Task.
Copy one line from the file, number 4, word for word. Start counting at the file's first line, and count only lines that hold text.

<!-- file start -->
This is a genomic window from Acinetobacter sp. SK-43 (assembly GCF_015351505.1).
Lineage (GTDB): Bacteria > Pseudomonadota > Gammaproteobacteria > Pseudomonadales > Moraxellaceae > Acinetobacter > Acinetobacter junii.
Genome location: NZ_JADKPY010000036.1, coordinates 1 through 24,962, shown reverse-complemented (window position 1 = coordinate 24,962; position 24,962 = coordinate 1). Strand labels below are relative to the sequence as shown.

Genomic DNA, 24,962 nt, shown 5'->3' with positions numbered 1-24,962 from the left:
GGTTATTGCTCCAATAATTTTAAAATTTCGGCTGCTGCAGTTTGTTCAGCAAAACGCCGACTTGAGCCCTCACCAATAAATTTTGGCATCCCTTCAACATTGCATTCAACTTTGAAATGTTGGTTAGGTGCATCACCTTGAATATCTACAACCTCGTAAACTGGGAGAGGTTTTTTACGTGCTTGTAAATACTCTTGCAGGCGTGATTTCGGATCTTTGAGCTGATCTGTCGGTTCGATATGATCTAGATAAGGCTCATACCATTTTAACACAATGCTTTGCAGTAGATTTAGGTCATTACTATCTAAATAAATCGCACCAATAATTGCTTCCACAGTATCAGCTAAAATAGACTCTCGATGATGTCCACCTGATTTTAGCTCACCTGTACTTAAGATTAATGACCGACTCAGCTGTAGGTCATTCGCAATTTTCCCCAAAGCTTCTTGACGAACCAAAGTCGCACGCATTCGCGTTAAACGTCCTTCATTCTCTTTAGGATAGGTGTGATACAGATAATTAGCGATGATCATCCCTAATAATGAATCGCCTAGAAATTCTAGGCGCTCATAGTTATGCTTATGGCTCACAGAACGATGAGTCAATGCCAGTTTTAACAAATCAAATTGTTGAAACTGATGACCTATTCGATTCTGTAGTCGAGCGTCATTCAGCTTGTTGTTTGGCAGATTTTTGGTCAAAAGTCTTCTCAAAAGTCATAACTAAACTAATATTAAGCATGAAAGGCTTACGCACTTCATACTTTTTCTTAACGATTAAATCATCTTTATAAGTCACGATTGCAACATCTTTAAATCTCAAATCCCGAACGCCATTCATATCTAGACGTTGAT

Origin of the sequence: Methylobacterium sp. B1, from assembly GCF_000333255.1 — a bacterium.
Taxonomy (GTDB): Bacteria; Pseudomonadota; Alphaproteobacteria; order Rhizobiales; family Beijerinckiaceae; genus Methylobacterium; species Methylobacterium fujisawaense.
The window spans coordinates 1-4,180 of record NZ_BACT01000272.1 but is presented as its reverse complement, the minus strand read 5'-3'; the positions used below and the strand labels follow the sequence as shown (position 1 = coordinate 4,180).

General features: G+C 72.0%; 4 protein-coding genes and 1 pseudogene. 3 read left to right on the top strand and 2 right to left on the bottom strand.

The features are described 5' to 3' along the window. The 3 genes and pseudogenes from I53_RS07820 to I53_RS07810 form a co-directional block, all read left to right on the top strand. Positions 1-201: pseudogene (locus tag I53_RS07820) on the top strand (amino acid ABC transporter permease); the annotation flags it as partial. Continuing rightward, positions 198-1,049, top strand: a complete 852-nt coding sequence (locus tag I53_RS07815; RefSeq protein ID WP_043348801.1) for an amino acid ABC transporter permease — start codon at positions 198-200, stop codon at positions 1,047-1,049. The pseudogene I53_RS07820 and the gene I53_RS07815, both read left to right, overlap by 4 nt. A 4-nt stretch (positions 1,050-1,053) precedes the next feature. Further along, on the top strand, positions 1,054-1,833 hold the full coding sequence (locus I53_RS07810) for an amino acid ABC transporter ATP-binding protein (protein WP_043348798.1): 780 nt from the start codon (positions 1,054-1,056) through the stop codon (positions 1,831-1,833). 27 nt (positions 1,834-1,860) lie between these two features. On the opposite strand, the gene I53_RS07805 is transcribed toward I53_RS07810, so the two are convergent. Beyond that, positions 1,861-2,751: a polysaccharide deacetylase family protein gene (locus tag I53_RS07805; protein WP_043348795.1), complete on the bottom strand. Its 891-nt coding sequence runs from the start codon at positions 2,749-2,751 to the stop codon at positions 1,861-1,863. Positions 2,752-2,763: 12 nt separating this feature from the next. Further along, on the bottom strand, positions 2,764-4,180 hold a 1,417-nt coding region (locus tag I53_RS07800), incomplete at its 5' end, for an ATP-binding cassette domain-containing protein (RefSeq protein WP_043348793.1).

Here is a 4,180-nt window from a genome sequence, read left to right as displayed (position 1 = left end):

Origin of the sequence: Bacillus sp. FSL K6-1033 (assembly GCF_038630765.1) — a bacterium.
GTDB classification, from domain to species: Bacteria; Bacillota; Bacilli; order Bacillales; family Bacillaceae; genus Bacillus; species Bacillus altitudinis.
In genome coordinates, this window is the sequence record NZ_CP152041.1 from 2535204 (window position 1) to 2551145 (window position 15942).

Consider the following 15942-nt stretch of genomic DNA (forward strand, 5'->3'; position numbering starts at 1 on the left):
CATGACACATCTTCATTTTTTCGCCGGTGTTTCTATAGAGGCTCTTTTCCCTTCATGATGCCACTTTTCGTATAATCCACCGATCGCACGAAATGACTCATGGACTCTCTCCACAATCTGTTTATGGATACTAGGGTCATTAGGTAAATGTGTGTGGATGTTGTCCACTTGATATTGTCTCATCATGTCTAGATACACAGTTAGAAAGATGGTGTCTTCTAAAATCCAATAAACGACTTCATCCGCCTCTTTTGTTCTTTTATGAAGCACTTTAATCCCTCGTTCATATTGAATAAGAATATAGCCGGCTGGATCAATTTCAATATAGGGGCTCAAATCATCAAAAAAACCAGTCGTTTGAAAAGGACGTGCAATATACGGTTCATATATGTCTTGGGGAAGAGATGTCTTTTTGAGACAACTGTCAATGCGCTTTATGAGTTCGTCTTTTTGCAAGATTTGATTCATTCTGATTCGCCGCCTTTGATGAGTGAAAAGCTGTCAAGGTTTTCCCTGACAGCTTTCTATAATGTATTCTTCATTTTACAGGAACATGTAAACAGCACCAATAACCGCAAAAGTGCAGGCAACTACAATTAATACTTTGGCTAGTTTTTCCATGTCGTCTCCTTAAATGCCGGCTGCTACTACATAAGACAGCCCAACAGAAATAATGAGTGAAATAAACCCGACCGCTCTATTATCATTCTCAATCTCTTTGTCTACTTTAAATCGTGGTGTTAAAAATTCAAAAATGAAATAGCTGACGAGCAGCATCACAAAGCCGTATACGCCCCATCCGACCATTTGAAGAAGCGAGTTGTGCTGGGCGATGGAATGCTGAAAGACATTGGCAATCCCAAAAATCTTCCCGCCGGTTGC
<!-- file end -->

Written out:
Genomic DNA, 24,962 nt, shown 5'->3' with positions numbered 1-24,962 from the left: